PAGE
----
To switch to original velocity mode, press the first data button (zero velocity) two times.

Original MIDI Velocity

Original velocity mode plays each arpeggiated note using the velocity of the note as it was played on the controller keyabord. This mode can be identified by the left and right-most LEDs being on and all the others off.

To switch back to selected velocity mode, press any velocity button, including zero.

GATE

MIDI Note Gate Length

Controls the gate length of the MIDI notes played by ARPIE. You can select a proportion of a “full step” or you can “tie” notes together.

INST

Arp Note Insert

Extends the length of the arpeggiated sequence by repeating notes from the chord according to specific modes:

Chord Insert

To the right of the screen are some options for inserting chords without a keyboard. The HOLD function must be on for this to work!

SYNC

Clock Source And BPM

This screen controls the ARPIE’s MIDI synch mode and it’s internal metronome (BPM).

The internally generated BPM is approximate (but good enough for most stuff). However, an external clock source is recommended if a precise BPM is needed or if you need to sync to other gear as a slave.

MIDI Routing Options

These options give you control over how ARPIE internally routes MIDI information.

Note that MIDI thru is handed in ARPIEs firmware (there is no hardware thru) which can cause latency if the arpeggiator engine is busy - and possibly even dropped messages in situations of very high thru volume.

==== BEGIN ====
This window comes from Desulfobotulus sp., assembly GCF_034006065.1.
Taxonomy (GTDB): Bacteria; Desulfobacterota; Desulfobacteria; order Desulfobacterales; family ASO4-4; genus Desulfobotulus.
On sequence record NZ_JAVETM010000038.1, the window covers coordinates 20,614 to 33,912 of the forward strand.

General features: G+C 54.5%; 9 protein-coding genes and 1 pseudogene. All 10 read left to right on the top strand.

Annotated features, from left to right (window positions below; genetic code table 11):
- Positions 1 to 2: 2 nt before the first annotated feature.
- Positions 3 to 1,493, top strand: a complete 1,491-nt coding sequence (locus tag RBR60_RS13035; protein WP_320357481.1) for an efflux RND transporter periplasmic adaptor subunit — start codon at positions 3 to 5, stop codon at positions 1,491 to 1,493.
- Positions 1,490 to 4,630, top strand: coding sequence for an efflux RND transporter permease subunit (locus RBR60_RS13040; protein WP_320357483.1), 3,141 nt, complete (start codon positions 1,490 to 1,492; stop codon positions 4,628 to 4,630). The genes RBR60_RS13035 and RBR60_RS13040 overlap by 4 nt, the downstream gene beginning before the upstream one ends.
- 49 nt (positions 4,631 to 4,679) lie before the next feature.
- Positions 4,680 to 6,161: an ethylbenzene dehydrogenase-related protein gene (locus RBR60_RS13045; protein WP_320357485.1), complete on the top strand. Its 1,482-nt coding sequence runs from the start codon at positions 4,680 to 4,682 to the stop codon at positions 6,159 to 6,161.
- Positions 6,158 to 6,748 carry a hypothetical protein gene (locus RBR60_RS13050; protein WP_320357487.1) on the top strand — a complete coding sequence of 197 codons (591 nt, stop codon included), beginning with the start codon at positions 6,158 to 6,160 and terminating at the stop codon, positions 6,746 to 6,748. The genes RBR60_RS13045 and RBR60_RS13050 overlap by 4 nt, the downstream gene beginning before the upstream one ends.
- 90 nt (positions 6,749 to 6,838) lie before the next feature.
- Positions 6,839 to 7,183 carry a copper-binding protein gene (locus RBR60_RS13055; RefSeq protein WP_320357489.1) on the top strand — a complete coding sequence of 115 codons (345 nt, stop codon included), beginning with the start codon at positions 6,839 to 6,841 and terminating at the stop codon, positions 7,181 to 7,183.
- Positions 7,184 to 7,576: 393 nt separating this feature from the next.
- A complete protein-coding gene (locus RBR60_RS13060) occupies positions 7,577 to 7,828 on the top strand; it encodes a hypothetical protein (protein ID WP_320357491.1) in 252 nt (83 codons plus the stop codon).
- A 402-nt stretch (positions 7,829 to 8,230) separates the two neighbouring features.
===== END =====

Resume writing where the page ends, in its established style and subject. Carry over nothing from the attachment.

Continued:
CHAN

MIDI Output Channel

When pressed, selects and displays the MIDI channel for output

MIDI Input Channel

If the CHAN button is pressed and held for a couple of seconds, you can Select The MIDI Input Channel. By default ARPIE will accept input from any MIDI channel (OMNI mode) but you can also select a specific channel, which affects MIDI Thru behaviour (see below)

OMNI mode is indicated by all the LEDs being ON. Pressing any single button will select an individual input channel. Pressing the same button again will restore OMNI mode.

TRAN

Chromatic Transpose

Transpose the MIDI output. Buttons represent -3. -2, -1, 0, +1, +2 through to +12 semitones. The default (no shift) position is indicated with a brighter LED.

HOLD

Normal Operation

Before we look at the HOLD function, lets look at how things happen when when the HOLD function is switched off:

Hold Function

The HOLD function can be activated by pressing the HOLD button, lighting the HOLD LED. When the HOLD function is enabled:

HOLD can be activated or deactivated while notes are already held.

Hold Button Secondary Function

When the HOLD button is held for a few seconds, the HOLD LED starts to blink, indicating that the hold button secondary function is active.

There are two functions available and you can select between them from the performance options menu (long press MODE). These are described below.

MIDI Lock function

This function can be used to “lock” the arpeggiator engine and start passing MIDI notes from input to output. This allows you to hold an arpeggio and then play over it.

MIDI lock can also be useful if you chain together multiple ARPIEs and want to play into a single one at a time while the others are playing sequences in hold mode.

Exit MIDI lock by pressing HOLD again. ARPIE will return to the previous HOLD mode.